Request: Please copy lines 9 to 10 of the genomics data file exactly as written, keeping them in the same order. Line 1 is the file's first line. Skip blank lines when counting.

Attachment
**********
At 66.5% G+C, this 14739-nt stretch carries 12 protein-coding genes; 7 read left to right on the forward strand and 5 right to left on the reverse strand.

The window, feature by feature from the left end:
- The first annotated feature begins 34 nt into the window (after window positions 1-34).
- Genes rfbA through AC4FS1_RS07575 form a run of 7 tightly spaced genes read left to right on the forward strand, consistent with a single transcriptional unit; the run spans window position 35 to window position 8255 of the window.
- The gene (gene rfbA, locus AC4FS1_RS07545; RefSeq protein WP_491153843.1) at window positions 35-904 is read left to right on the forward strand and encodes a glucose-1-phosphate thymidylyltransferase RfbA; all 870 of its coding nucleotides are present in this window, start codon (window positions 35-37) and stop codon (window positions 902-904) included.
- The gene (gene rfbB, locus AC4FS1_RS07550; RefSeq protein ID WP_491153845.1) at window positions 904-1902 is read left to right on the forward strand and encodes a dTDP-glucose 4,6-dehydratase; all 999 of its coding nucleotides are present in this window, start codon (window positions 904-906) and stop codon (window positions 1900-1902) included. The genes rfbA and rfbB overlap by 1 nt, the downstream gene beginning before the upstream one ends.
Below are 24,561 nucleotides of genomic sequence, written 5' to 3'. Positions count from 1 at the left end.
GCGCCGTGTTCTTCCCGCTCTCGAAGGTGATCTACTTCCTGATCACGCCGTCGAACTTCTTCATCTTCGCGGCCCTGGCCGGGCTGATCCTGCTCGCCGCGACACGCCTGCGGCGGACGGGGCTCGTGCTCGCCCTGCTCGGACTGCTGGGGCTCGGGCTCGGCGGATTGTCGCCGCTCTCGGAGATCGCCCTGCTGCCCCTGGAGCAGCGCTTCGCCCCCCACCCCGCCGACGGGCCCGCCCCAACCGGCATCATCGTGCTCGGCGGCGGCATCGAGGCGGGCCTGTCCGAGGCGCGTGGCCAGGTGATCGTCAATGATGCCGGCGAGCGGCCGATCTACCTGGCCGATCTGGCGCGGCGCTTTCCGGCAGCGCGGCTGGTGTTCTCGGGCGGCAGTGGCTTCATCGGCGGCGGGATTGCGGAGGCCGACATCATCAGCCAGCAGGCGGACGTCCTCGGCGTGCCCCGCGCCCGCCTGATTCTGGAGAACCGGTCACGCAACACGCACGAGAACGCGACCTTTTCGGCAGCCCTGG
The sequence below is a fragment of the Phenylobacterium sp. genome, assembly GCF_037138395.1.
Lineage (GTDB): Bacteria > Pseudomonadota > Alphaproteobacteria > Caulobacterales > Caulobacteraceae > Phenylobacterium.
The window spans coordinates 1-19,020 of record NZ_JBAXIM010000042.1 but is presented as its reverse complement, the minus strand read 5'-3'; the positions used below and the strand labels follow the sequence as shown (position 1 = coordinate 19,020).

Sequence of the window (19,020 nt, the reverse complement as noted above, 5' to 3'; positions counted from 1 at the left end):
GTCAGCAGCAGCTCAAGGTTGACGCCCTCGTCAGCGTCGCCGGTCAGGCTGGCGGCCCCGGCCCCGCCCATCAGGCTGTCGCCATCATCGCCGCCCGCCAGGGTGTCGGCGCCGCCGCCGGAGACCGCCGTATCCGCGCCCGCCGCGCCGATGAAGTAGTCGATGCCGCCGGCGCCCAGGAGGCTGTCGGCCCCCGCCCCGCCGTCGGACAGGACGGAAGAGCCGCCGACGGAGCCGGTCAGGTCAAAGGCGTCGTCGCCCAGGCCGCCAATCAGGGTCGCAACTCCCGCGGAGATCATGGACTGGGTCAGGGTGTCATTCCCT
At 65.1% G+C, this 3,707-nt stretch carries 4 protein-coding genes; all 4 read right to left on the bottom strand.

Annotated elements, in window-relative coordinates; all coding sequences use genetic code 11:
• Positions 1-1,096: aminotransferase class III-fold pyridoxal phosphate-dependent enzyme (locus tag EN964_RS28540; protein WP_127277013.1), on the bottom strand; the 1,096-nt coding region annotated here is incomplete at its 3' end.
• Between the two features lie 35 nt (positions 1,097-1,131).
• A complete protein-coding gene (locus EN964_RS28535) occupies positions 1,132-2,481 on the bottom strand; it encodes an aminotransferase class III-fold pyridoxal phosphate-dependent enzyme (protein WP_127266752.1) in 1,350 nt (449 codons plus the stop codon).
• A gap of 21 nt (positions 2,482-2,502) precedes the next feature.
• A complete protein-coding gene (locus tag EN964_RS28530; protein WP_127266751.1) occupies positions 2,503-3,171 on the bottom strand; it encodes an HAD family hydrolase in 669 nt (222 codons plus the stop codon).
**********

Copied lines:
The sequence below is a fragment of the Phenylobacterium sp. genome, assembly GCF_037138395.1.
Lineage (GTDB): Bacteria > Pseudomonadota > Alphaproteobacteria > Caulobacterales > Caulobacteraceae > Phenylobacterium.